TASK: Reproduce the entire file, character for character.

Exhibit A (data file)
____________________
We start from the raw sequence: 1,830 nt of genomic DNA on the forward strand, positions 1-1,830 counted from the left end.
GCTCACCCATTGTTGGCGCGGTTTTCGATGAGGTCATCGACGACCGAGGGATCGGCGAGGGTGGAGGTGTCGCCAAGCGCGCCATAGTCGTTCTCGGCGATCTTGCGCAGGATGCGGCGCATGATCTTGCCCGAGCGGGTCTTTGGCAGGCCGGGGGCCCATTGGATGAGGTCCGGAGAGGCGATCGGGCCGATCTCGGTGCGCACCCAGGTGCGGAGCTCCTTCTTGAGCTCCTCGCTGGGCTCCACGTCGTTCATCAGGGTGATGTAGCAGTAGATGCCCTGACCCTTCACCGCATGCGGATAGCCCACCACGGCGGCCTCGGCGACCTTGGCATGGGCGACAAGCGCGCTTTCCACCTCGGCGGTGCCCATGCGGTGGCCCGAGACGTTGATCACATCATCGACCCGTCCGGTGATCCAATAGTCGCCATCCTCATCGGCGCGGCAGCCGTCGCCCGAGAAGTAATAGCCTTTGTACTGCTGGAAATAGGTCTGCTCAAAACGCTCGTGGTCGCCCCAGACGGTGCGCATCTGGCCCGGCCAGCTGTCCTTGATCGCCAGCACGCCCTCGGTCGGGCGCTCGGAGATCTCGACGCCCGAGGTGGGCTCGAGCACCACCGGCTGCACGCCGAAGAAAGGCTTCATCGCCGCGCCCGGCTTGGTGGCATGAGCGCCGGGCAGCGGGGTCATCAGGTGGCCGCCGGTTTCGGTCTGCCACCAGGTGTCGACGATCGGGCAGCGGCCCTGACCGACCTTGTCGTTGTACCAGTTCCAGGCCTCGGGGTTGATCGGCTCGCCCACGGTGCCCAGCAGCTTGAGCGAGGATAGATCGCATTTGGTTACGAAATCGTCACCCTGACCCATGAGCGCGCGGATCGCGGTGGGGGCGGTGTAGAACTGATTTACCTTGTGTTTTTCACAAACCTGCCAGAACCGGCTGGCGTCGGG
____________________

We start from the raw sequence: 1,830 nt of genomic DNA on the forward strand, positions 1-1,830 counted from the left end.
GCTCACCCATTGTTGGCGCGGTTTTCGATGAGGTCATCGACGACCGAGGGATCGGCGAGGGTGGAGGTGTCGCCAAGCGCGCCATAGTCGTTCTCGGCGATCTTGCGCAGGATGCGGCGCATGATCTTGCCCGAGCGGGTCTTTGGCAGGCCGGGGGCCCATTGGATGAGGTCCGGAGAGGCGATCGGGCCGATCTCGGTGCGCACCCAGGTGCGGAGCTCCTTCTTGAGCTCCTCGCTGGGCTCCACGTCGTTCATCAGGGTGATGTAGCAGTAGATGCCCTGACCCTTCACCGCATGCGGATAGCCCACCACGGCGGCCTCGGCGACCTTGGCATGGGCGACAAGCGCGCTTTCCACCTCGGCGGTGCCCATGCGGTGGCCCGAGACGTTGATCACATCATCGACCCGTCCGGTGATCCAATAGTCGCCATCCTCATCGGCGCGGCAGCCGTCGCCCGAGAAGTAATAGCCTTTGTACTGCTGGAAATAGGTCTGCTCAAAACGCTCGTGGTCGCCCCAGACGGTGCGCATCTGGCCCGGCCAGCTGTCCTTGATCGCCAGCACGCCCTCGGTCGGGCGCTCGGAGATCTCGACGCCCGAGGTGGGCTCGAGCACCACCGGCTGCACGCCGAAGAAAGGCTTCATCGCCGCGCCCGGCTTGGTGGCATGAGCGCCGGGCAGCGGGGTCATCAGGTGGCCGCCGGTTTCGGTCTGCCACCAGGTGTCGACGATCGGGCAGCGGCCCTGACCGACCTTGTCGTTGTACCAGTTCCAGGCCTCGGGGTTGATCGGCTCGCCCACGGTGCCCAGCAGCTTGAGCGAGGATAGATCGCATTTGGTTACGAAATCGTCACCCTGACCCATGAGCGCGCGGATCGCGGTGGGGGCGGTGTAGAACTGATTTACCTTGTGTTTTTCACAAACCTGCCAGAACCGGCTGGCGTCGGG